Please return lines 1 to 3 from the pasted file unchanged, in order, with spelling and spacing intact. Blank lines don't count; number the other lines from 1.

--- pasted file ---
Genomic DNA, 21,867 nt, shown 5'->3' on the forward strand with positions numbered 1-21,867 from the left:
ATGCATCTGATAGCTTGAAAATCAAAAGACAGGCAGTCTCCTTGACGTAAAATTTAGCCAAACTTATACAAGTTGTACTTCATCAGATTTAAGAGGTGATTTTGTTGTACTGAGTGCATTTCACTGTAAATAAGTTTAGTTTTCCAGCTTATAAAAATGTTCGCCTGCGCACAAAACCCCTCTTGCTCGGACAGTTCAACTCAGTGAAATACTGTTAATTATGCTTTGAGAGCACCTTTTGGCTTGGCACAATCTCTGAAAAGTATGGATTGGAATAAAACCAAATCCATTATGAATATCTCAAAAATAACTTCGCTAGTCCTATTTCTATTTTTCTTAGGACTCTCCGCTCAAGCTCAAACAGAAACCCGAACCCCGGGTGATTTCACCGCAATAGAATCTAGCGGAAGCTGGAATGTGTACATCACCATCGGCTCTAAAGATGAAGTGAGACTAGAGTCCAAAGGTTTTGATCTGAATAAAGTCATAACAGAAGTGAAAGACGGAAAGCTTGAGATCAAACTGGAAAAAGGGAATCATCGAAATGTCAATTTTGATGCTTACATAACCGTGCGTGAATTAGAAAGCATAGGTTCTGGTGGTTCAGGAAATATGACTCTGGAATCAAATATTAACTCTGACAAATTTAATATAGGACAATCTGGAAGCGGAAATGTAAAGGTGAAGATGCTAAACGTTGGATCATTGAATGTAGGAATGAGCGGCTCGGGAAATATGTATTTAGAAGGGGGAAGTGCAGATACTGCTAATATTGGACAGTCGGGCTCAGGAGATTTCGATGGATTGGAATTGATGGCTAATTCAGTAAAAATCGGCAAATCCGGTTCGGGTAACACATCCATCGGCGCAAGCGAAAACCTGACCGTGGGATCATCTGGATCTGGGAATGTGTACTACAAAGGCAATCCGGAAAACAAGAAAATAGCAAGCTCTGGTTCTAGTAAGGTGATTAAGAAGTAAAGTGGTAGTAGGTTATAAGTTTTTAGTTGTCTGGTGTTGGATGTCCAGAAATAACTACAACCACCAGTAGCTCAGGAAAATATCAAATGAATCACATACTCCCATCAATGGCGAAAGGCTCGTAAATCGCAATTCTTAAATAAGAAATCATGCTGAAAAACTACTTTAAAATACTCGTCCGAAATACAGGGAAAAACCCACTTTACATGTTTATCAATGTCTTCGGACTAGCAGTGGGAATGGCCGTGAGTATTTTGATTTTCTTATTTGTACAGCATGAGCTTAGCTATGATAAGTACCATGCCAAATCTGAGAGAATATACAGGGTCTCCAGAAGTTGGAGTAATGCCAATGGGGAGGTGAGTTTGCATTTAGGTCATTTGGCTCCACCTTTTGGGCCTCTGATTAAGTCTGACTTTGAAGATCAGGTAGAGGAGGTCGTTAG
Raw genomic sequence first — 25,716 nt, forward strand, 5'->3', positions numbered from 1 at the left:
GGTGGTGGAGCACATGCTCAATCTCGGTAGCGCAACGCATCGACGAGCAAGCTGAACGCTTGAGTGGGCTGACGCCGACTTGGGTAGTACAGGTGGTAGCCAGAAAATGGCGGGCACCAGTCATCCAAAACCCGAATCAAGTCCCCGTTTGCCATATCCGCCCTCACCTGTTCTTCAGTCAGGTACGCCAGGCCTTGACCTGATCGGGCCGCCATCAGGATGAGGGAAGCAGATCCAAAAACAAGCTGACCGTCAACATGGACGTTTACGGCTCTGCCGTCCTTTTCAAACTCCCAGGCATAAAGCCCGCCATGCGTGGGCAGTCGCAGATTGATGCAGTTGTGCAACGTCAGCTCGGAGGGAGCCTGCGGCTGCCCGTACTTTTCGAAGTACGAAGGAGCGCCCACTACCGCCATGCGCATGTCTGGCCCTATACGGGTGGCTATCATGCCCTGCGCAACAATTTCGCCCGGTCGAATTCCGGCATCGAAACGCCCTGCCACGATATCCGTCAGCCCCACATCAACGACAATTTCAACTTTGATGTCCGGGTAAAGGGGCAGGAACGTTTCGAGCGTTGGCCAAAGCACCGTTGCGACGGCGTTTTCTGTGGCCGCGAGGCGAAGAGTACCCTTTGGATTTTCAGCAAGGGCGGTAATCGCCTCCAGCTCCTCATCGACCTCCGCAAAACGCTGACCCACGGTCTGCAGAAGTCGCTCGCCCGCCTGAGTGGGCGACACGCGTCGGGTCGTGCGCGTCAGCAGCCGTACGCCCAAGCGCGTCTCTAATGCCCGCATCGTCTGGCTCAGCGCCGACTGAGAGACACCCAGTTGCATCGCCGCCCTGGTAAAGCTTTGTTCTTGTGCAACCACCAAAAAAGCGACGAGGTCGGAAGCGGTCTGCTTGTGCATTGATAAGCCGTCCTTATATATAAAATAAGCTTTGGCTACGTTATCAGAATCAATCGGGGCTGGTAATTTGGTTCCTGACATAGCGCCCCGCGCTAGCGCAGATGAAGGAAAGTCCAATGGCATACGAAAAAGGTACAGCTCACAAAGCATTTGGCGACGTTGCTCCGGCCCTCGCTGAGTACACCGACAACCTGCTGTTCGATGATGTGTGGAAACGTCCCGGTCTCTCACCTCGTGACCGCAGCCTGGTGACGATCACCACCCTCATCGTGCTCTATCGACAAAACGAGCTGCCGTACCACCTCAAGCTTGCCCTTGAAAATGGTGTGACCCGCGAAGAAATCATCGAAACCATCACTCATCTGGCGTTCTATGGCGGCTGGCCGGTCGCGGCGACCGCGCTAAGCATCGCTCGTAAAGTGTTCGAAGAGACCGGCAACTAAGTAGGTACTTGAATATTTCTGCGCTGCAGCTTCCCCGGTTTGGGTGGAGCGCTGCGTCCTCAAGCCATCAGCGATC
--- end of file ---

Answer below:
Genomic DNA, 21,867 nt, shown 5'->3' on the forward strand with positions numbered 1-21,867 from the left:
ATGCATCTGATAGCTTGAAAATCAAAAGACAGGCAGTCTCCTTGACGTAAAATTTAGCCAAACTTATACAAGTTGTACTTCATCAGATTTAAGAGGTGATTTTGTTGTACTGAGTGCATTTCACTGTAAATAAGTTTAGTTTTCCAGCTTATAAAAATGTTCGCCTGCGCACAAAACCCCTCTTGCTCGGACAGTTCAACTCAGTGAAATACTGTTAATTATGCTTTGAGAGCACCTTTTGGCTTGGCACAATCTCTGAAAAGTATGGATTGGAATAAAACCAAATCCATTATGAATATCTCAAAAATAACTTCGCTAGTCCTATTTCTATTTTTCTTAGGACTCTCCGCTCAAGCTCAAACAGAAACCCGAACCCCGGGTGATTTCACCGCAATAGAATCTAGCGGAAGCTGGAATGTGTACATCACCATCGGCTCTAAAGATGAAGTGAGACTAGAGTCCAAAGGTTTTGATCTGAATAAAGTCATAACAGAAGTGAAAGACGGAAAGCTTGAGATCAAACTGGAAAAAGGGAATCATCGAAATGTCAATTTTGATGCTTACATAACCGTGCGTGAATTAGAAAGCATAGGTTCTGGTGGTTCAGGAAATATGACTCTGGAATCAAATATTAACTCTGACAAATTTAATATAGGACAATCTGGAAGCGGAAATGTAAAGGTGAAGATGCTAAACGTTGGATCATTGAATGTAGGAATGAGCGGCTCGGGAAATATGTATTTAGAAGGGGGAAGTGCAGATACTGCTAATATTGGACAGTCGGGCTCAGGAGATTTCGATGGATTGGAATTGATGGCTAATTCAGTAAAAATCGGCAAATCCGGTTCGGGTAACACATCCATCGGCGCAAGCGAAAACCTGACCGTGGGATCATCTGGATCTGGGAATGTGTACTACAAAGGCAATCCGGAAAACAAGAAAATAGCAAGCTCTGGTTCTAGTAAGGTGATTAAGAAGTAAAGTGGTAGTAGGTTATAAGTTTTTAGTTGTCTGGTGTTGGATGTCCAGAAATAACTACAACCACCAGTAGCTCAGGAAAATATCAAATGAATCACATACTCCCATCAATGGCGAAAGGCTCGTAAATCGCAATTCTTAAATAAGAAATCATGCTGAAAAACTACTTTAAAATACTCGTCCGAAATACAGGGAAAAACCCACTTTACATGTTTATCAATGTCTTCGGACTAGCAGTGGGAATGGCCGTGAGTATTTTGATTTTCTTATTTGTACAGCATGAGCTTAGCTATGATAAGTACCATGCCAAATCTGAGAGAATATACAGGGTCTCCAGAAGTTGGAGTAATGCCAATGGGGAGGTGAGTTTGCATTTAGGTCATTTGGCTCCACCTTTTGGGCCTCTGATTAAGTCTGACTTTGAAGATCAGGTAGAGGAGGTCGTTAG
Raw genomic sequence first — 25,716 nt, forward strand, 5'->3', positions numbered from 1 at the left: